This is the kind of love that casts out fear. As our preacher, the Rev. Dr. Jia Starr Brown, reminded us at the end of our pilgrimage day, action love is the prerequisite for the emotional, sentimental kind of love that we usually talk about. “I do not enter into … relationship with anyone who does not actively work for my overall good: defending my character and advocating for my justice when it is questioned, compromised or stolen. And neither should you.”

This action-love draws us toward one another, even toward those we might not actually like. I don’t have to particularly like someone to provide them with clothing, food, shelter, safety. I just have to love them. And in loving them, I find that I fear them less. I am drawn into their community, and we become family, because family take care of one another. Family love one another, even if they don’t like one another.

1 John (and Martin Luther) remind us that we often give a lot more energy to fear than to love. The power of fear drives our economy — everything from deodorant sales to car sales to the military industrial complex is based in fear. Our political system has become so bogged down by fear that it barely functions anymore. Fear of neighbor, fear of embarrassment, fear of poverty, fear of death, fear of immigrants, fear of “those people.” We give our attention, our time, our money to fear.

This is why we are to fear and love God above all else. If we fear God above death, poverty, embarrassment or (most especially) other people, our neighbors, then we will give our attention, time, money, even our whole selves, to God, who is Love — Love as Action. God is love so deep, so radical, so active, that God could not sit still waiting for us to come to God. God’s active love came to us and showed us just how powerful Love as Action can be. Powerful enough to overcome death and to cast out fear, giving us the strength, courage and love to stand in solidarity with marginalized people throughout our community, and throughout the world.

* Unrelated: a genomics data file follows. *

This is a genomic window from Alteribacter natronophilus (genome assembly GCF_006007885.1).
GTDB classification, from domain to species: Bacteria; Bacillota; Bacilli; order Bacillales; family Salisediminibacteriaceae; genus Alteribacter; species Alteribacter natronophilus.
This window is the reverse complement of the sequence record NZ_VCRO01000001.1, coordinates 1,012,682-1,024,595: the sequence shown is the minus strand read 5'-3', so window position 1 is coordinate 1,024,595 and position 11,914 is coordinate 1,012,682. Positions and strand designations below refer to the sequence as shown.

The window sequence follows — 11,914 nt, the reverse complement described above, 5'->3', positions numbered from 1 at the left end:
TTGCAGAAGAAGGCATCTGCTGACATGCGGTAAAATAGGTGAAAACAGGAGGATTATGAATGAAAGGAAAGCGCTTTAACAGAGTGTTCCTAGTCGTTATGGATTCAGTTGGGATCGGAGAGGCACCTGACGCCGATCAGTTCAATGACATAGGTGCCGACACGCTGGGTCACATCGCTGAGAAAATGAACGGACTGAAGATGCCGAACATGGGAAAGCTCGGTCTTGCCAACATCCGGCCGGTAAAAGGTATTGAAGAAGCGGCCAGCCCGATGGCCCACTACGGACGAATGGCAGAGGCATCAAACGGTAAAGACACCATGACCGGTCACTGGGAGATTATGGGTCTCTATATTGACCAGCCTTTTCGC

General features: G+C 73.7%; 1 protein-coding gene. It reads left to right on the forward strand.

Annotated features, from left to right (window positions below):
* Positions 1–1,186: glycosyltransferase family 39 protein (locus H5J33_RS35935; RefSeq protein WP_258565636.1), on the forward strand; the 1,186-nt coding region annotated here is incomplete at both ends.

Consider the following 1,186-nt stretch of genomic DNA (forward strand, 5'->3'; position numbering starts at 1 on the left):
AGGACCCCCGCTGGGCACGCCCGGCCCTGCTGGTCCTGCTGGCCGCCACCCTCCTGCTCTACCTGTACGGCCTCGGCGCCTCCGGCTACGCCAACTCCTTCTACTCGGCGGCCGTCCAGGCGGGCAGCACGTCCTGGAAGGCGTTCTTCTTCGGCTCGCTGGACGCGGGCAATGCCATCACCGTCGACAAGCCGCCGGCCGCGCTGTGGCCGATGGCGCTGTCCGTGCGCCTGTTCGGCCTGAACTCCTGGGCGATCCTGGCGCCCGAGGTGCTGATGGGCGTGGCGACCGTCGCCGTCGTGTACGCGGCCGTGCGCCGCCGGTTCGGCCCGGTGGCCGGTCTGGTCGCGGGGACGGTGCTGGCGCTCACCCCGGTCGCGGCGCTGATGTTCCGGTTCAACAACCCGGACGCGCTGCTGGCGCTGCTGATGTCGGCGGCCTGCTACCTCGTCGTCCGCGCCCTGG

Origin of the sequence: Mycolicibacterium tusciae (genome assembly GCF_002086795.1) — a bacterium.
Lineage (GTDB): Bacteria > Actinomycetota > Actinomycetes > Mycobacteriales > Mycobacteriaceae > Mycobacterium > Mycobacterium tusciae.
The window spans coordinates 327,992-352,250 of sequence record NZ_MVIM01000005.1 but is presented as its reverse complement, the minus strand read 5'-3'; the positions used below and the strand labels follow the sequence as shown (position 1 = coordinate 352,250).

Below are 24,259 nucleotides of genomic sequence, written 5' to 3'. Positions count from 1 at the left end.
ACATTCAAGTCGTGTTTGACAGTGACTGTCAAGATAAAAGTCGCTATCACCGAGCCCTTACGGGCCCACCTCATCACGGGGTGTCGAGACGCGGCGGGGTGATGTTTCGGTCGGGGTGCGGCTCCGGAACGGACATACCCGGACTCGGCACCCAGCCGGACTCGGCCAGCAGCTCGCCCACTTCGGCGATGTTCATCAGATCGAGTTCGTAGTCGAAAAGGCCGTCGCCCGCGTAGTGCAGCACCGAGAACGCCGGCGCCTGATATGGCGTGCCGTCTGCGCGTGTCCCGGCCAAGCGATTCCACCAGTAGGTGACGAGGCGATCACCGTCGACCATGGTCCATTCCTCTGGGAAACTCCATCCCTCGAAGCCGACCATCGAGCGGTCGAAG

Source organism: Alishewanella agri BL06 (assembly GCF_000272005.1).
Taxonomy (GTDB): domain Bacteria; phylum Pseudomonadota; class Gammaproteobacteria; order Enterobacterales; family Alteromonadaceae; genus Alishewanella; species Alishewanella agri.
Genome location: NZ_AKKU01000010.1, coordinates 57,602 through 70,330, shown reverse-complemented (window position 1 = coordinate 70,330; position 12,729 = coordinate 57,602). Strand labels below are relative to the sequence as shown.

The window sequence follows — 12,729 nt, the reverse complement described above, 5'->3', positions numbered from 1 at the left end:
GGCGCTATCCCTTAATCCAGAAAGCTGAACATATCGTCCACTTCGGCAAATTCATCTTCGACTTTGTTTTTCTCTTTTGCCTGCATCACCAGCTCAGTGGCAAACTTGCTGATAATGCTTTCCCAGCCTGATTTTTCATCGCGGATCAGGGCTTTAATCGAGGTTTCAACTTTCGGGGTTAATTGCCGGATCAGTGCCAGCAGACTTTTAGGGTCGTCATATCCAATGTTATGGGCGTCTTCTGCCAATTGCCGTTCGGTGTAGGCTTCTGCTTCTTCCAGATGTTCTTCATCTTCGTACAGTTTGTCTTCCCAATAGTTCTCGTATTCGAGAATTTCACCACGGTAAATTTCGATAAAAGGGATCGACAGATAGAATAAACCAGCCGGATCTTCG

Rev. Aimée Frye Appell holds an M.Div. degree from Luther Seminary in St. Paul, Minn, and her Doctor of Ministry from Columbia Theological Seminary in Decatur, Ga. She has served as solo pastor at Peace Lutheran Church in Washington, Mo., since 2010. Since January 2021 she has served half-time at Peace and half-time as director for evangelical mission in the Central States Synod of the ELCA. She has also lived and worked in Washington, D.C.; Seattle, Wash.; Anchorage, Alaska; St. Paul, Minn.; and Provo, Utah.

Pastor Aimée was ordained in 2010. In her time at Peace Lutheran she has helped the congregation grow into community leaders as a congregation “Bound by Christ, to Break Boundaries.” Together they have spearheaded several initiatives to build inclusion and dialogue in their community, including Vacation Culture School, Stories Matter, a local Juneteenth celebration and a series of community book discussions. In 2017 she received the Humanitarian Award from Church Women United of Franklin County Missouri. In 2018 she and her congregation received the Clergy Renewal grant from the Lilly Foundation.

After sabbatical with her family in South Africa and France, Pastor Aimée began working on a Doctor of Ministry degree, focused on anti-racism in the ELCA. In addition she has worked with the City of Washington to develop its Community Relations Committee, with the goal of building and nurturing inclusive community as their regional demographics change. She serves on the Central States Synod’s Racial Justice Team and on the board of the Association of White Lutherans for Racial Justice.

When not focusing on her call, she can be found spending time with family, knitting, crocheting, reading or gardening. She is mother to four wonderful children – Elinor, Holden, Grace and Abby (as well as three dogs, one cat, a snake, a gecko, a bearded dragon, a bullfrog and a pet rat). She and husband Nelson, who is director of the Washington Public Library, have been married since March 2000.